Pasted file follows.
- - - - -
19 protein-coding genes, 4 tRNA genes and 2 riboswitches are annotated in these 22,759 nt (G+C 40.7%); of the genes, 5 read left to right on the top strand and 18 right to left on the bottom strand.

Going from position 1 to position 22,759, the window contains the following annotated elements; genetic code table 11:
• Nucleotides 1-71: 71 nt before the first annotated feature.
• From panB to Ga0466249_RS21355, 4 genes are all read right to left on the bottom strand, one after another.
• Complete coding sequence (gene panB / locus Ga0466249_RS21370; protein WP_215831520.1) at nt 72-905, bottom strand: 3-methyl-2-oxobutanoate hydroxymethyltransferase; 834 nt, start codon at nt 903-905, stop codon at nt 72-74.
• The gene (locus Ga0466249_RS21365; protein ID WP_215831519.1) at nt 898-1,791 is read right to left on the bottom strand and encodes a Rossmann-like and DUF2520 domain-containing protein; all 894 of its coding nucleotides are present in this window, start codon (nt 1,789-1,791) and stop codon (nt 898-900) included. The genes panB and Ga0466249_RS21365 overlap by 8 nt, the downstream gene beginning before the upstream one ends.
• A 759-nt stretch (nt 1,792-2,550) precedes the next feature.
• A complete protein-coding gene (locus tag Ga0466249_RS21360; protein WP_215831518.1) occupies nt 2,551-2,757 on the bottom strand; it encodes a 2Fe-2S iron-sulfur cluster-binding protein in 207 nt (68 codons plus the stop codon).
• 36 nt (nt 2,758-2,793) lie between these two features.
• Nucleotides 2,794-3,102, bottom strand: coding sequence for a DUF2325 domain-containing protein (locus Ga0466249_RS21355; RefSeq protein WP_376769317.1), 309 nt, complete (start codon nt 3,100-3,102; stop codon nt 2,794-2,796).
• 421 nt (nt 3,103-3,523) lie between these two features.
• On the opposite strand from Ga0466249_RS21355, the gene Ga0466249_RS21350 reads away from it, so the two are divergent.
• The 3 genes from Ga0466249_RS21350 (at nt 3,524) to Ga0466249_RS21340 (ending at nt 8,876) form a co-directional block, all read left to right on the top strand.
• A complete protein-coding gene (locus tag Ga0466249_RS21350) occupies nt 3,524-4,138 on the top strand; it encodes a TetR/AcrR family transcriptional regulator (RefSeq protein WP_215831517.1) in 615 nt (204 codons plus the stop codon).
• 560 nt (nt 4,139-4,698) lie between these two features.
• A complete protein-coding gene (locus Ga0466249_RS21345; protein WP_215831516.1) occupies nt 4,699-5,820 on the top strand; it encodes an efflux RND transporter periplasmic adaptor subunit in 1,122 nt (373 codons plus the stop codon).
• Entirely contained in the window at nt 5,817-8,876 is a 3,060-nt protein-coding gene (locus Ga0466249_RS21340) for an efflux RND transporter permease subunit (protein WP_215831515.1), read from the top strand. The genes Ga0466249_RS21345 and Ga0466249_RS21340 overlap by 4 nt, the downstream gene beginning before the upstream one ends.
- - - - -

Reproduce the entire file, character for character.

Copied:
19 protein-coding genes, 4 tRNA genes and 2 riboswitches are annotated in these 22,759 nt (G+C 40.7%); of the genes, 5 read left to right on the top strand and 18 right to left on the bottom strand.

Going from position 1 to position 22,759, the window contains the following annotated elements; genetic code table 11:
• Nucleotides 1-71: 71 nt before the first annotated feature.
• From panB to Ga0466249_RS21355, 4 genes are all read right to left on the bottom strand, one after another.
• Complete coding sequence (gene panB / locus Ga0466249_RS21370; protein WP_215831520.1) at nt 72-905, bottom strand: 3-methyl-2-oxobutanoate hydroxymethyltransferase; 834 nt, start codon at nt 903-905, stop codon at nt 72-74.
• The gene (locus Ga0466249_RS21365; protein ID WP_215831519.1) at nt 898-1,791 is read right to left on the bottom strand and encodes a Rossmann-like and DUF2520 domain-containing protein; all 894 of its coding nucleotides are present in this window, start codon (nt 1,789-1,791) and stop codon (nt 898-900) included. The genes panB and Ga0466249_RS21365 overlap by 8 nt, the downstream gene beginning before the upstream one ends.
• A 759-nt stretch (nt 1,792-2,550) precedes the next feature.
• A complete protein-coding gene (locus tag Ga0466249_RS21360; protein WP_215831518.1) occupies nt 2,551-2,757 on the bottom strand; it encodes a 2Fe-2S iron-sulfur cluster-binding protein in 207 nt (68 codons plus the stop codon).
• 36 nt (nt 2,758-2,793) lie between these two features.
• Nucleotides 2,794-3,102, bottom strand: coding sequence for a DUF2325 domain-containing protein (locus Ga0466249_RS21355; RefSeq protein WP_376769317.1), 309 nt, complete (start codon nt 3,100-3,102; stop codon nt 2,794-2,796).
• 421 nt (nt 3,103-3,523) lie between these two features.
• On the opposite strand from Ga0466249_RS21355, the gene Ga0466249_RS21350 reads away from it, so the two are divergent.
• The 3 genes from Ga0466249_RS21350 (at nt 3,524) to Ga0466249_RS21340 (ending at nt 8,876) form a co-directional block, all read left to right on the top strand.
• A complete protein-coding gene (locus tag Ga0466249_RS21350) occupies nt 3,524-4,138 on the top strand; it encodes a TetR/AcrR family transcriptional regulator (RefSeq protein WP_215831517.1) in 615 nt (204 codons plus the stop codon).
• 560 nt (nt 4,139-4,698) lie between these two features.
• A complete protein-coding gene (locus Ga0466249_RS21345; protein WP_215831516.1) occupies nt 4,699-5,820 on the top strand; it encodes an efflux RND transporter periplasmic adaptor subunit in 1,122 nt (373 codons plus the stop codon).
• Entirely contained in the window at nt 5,817-8,876 is a 3,060-nt protein-coding gene (locus Ga0466249_RS21340) for an efflux RND transporter permease subunit (protein WP_215831515.1), read from the top strand. The genes Ga0466249_RS21345 and Ga0466249_RS21340 overlap by 4 nt, the downstream gene beginning before the upstream one ends.